Jason has had quite the sport climbing bug this summer. He has steadily worked his way through almost everything at The Island in Cody. Marc and I took him down to the new Single Malt Wall on the old road near the river to climb the new granite sport routes I put in this Spring. He was pretty psyched and easily onsighted or flashed each of the climbs. Marc and I were salivating to try the route 100 yards back up river that climbs through the giant black basalt inclusions at the start of the route. I bolted this thing in May in the rain right before the summer heat settled in. It was at first wet and then almost immediately after, too hot to pull on the small holds near the top. I have been patiently waiting all summer for conditions to improve, since I can't seem to drag myself out of bed at first light for the one or two hours of morning chill. Marc and I both took burns on it and we both executed all but one move, albeit we both skipped or failed on two different moves. We felt the route was probably in the 5.13- range and I would need a little tighter ab muscles and cooler conditions.

On the way out that day, Jason and Marcs' twenty-something knees blasted them up the talus, leaving the old man slowly plodding along behind. Instinctively, my head rocked back and up I stared at an over hanging arete littered with bulbous features. I have looked at this section of cliff too many times to count but now I was seeing 'the line' for the first time. In fact, I knew that there were already anchors up there from a neighboring trad line that may be in the right spot to do double duty for this potential addition. I returned a few days later and in under two hours had it bolted, cleaned and ready for action. That same night, I snared Jason after he flashed the almost 30 year old Last Freedom .11d at the Island and hustled him over the guard rail and down the talus slope to the arete. Two goes later I sent the Chill Arete .11c after offering it up to Jason upon falling twice my first try. It tricked him too but we both felt that it probably wasn't hard climbing just hard to read. It features crimps, pinches, slopers and a mantle and is steeper than it looks.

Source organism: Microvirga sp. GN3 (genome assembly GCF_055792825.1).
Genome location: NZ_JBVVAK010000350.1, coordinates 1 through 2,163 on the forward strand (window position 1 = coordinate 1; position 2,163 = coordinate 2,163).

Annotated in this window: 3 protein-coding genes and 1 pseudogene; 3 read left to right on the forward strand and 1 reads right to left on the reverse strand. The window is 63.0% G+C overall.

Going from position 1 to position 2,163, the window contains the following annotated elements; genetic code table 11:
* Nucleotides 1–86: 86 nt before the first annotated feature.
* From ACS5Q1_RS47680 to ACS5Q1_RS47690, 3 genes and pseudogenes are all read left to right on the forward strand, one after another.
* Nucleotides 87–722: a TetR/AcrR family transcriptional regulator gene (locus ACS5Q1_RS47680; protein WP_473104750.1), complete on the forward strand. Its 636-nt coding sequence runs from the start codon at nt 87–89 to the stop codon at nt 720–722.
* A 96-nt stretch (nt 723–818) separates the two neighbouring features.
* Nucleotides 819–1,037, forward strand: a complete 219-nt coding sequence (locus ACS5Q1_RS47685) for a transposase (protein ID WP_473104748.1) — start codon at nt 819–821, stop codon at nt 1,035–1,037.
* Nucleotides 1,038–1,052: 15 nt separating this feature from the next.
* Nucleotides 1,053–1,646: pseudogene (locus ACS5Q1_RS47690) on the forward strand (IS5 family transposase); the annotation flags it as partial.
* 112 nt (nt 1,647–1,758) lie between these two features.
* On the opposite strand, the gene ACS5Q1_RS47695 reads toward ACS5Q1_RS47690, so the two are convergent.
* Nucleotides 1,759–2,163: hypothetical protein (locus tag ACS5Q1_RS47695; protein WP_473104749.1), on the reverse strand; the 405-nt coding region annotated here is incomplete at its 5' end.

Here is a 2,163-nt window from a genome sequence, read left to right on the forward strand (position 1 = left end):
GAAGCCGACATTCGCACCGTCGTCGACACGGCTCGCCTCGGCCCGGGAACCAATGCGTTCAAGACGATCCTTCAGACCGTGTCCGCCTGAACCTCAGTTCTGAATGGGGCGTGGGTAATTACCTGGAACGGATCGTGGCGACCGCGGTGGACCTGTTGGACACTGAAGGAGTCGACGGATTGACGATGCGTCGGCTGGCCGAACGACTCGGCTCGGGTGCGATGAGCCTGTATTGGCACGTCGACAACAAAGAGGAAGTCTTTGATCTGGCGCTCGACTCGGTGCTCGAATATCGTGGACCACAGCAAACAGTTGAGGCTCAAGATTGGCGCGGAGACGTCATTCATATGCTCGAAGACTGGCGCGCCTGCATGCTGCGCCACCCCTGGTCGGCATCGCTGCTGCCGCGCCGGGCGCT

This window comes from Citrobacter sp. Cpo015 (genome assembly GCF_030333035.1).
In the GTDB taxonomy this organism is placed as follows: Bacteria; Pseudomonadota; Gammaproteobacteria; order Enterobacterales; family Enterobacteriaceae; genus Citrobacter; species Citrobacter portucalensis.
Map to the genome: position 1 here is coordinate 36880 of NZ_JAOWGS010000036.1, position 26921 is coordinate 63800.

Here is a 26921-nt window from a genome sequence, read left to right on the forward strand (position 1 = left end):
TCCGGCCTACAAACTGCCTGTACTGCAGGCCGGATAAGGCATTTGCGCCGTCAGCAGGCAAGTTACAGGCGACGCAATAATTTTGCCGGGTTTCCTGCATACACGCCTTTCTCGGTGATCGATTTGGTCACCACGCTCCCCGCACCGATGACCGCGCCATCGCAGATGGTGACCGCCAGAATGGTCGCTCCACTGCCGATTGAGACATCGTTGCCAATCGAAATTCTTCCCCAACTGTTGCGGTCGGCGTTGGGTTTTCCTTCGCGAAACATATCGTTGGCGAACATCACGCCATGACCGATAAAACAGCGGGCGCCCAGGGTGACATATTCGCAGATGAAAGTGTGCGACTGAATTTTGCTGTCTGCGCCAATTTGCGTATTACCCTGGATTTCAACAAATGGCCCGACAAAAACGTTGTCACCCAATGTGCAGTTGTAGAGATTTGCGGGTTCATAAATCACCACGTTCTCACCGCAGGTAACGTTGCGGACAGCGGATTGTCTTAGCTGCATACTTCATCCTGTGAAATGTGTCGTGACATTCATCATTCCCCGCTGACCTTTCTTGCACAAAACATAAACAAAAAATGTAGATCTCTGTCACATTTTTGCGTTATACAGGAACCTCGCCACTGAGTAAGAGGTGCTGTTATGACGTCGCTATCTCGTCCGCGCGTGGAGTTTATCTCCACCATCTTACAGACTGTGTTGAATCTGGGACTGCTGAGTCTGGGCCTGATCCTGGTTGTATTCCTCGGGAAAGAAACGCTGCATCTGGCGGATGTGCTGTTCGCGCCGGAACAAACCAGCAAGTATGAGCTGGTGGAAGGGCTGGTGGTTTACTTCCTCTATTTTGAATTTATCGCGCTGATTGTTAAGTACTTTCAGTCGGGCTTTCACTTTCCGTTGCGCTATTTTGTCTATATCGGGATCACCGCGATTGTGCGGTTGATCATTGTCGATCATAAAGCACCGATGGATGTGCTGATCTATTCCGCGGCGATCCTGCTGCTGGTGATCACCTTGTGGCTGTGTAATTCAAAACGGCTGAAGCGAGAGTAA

There is a section of cliff line down there I have been staring at for years now and I finally made my way across the river to look at it up close. This happened on a day when the route I was there to bolt was baking in the sun. Finding a brilliant looking wall of 15 degree overhang for 100 feet with obvious features, I shifted gears and started my way up. Six bolts up and the wall won, chewing up my last drill bit. Granite is only marginally softer than titanium and carbide tipped bits that will make hundreds of holes in dolomite succumb quickly to its will. Apparantly you can buy SDS bits for drilling in extra hard material. Hmmm... I need to place an order.